Grandpa, beaming, put the bag down and reached into his coffee can for two more worms. Sam and I looked at the fish flopping in the canvas, then at each other. I was the oldest, so I spoke up.
“How long are we going to leave the fish in the bag before we let them go?” I asked.
Grandpa paused, now confused too. As much as Sam and I understood fishing as catching and releasing, he knew fishing was about catching, killing, gutting, frying, and eating.
As a boy during the Depression, Grandpa was hungry by the time spring came around. Along with his six brothers and sisters, he’d spent winters eating through a root cellar of stale provisions. But spring meant there were trout to catch. No matter how little he had, he could always find fresh fish to fill his belly. He grew to appreciate pan-fried trout so much that it became his favorite dish. Now, years later, he was eager to pass this appreciation on to his two grandsons.
“We’re going to have those two fish for supper, boys,” he replied.
That’s when Sam and I started bawling. We declared we didn’t want to fish anymore if it meant putting more fish in the bag. Grandpa tried to reason with us, but it was no use. He eventually decided he’d rather have a day fishing with his grandsons than two small brookies for lunch. Hoping we’d get the picture as the day went on, he unrolled the bag and let the fish swim away.
If we’d caught only those two fish, things would have probably been all right. But we went on to catch 26 more that day. I remember because, with every fish, my brother and I would call out the number and then say, “New record!” Each time, Grandpa would look a little less proud and a little more frustrated. He’d unhook the fish, feel the grumble in his stomach, and pull another worm from the dirt in his coffee can. We stopped fishing when we ran out of worms.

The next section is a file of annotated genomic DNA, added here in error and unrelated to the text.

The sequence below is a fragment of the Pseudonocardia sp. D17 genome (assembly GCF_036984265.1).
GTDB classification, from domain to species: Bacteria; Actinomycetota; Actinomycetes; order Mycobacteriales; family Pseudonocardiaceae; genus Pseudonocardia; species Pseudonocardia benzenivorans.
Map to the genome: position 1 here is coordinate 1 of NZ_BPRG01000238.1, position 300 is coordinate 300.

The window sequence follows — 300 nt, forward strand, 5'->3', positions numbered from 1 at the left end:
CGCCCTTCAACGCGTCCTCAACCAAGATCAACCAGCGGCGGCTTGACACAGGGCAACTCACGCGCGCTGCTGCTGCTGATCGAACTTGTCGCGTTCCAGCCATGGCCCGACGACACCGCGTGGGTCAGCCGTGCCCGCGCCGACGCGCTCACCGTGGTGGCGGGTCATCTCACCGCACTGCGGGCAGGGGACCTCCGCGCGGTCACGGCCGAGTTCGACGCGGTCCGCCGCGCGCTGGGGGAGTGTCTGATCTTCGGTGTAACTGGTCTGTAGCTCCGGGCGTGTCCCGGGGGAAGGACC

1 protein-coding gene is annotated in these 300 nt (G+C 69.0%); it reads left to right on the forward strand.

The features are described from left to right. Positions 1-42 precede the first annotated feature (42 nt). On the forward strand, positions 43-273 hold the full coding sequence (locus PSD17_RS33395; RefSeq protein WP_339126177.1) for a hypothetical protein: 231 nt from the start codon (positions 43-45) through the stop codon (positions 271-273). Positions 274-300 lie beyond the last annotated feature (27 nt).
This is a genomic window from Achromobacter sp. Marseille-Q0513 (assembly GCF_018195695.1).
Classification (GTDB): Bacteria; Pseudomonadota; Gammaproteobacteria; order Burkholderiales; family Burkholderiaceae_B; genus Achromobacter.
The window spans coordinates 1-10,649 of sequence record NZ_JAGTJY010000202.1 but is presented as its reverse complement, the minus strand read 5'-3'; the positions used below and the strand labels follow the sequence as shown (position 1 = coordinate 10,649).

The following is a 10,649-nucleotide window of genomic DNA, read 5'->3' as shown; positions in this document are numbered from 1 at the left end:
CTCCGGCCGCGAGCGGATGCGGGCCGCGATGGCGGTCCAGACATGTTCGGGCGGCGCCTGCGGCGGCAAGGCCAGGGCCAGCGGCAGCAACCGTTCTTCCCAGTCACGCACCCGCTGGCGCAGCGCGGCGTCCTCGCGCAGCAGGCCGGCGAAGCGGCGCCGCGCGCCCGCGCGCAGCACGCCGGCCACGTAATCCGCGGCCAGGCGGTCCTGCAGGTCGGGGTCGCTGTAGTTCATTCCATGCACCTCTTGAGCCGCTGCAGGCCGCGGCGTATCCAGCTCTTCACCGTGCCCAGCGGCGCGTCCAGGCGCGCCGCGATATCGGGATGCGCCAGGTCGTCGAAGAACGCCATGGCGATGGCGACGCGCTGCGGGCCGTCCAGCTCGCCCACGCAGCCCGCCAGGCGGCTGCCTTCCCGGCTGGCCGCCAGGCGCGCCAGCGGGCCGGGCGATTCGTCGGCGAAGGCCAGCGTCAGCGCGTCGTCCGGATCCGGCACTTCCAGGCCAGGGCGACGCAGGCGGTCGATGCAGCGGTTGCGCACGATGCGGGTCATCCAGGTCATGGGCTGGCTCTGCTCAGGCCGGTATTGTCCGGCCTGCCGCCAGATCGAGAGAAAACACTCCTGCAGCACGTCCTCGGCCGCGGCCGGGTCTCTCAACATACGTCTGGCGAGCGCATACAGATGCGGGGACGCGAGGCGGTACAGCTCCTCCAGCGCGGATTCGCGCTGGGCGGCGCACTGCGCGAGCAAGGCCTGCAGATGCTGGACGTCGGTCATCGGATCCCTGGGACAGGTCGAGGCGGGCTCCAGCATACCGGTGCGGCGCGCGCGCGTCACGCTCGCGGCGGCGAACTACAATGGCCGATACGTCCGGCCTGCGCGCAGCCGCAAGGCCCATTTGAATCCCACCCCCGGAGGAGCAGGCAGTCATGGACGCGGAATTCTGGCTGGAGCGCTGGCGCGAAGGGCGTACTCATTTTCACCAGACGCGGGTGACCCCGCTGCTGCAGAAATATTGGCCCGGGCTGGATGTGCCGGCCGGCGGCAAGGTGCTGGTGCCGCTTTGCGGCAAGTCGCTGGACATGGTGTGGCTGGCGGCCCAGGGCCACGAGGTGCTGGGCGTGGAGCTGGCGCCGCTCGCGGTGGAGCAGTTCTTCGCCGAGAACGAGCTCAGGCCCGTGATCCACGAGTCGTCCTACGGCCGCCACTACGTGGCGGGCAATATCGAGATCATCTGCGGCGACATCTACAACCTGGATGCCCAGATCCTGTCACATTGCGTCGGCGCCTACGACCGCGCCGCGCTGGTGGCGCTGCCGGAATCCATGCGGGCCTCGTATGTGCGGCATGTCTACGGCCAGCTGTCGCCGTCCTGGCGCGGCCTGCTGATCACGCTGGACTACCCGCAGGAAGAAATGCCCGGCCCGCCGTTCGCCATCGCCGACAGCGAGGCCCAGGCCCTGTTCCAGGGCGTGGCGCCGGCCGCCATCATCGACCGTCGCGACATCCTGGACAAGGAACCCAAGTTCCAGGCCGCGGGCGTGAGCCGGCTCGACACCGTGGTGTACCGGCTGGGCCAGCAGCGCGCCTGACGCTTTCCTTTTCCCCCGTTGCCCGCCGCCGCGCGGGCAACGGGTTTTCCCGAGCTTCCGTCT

I eventually got past the notion of only bad guys killing things and started hunting deer with Grandpa. Still, he never took me or my brother fishing again. In my 20s, I’d fish for trout by myself in a stream behind the garage where Grandpa worked. Every time I’d catch a good one, I’d clean it on the bank and leave it for him, cooling on a paper plate in the breakroom refrigerator. It took me a couple of summers, but eventually I made up for all the trout he’d lost that day. —M.E.
The Missing Mako
I was only 12 miles offshore with my friends Darren Dorris and Ned Miller and we were miserable. We were after brown sharks, and for six hours we’d diligently kept a chum slick going, staring at the balloons suspending our baits bobbing behind the boat. We’d had zero bites. It was dead calm and 92 degrees. There wasn’t even the slightest breeze to cool our crisping flesh or whisk away the smell of sunbaked mackerel bits all over the deck. Around 3 p.m. we finally said “uncle” and decided to head in.
Darren started clearing the lines while I packed up tackle. With only one rod left in the water—the closest balloon just 30 feet off the stern—he cranked fast so we could get moving. The dead bluefish bait came to the surface and was skipping across the water when Darren belted out, “Holy sh*t! Here we go!”
By the time I turned around, a 150-pound-class mako had already bolted in like a missile and inhaled the bluefish. He was now in the air, cartwheeling just 10 feet behind the motor on a short leash. Darren yelled at me to get on the rod while he fired the engine and grabbed the wheel. Ned scrambled for the flying gaff stashed down below. It was sweet chaos, and we were all stunned to see a mako this close to shore. I had always dreamed of putting one on the deck of my boat but never thought I’d get the chance.
The fish stayed right on the surface and was rather calm and tame after the initial jumps, likely because everything had happened so fast, it didn’t even know it was hooked yet. Within 30 seconds of connecting, I was sliding the shark right to the waiting gaff. Darren took a shot at the gills, but the gaff—which wasn’t set up properly because I never imagined we’d need it—bounced off. The shark went screaming for the bottom.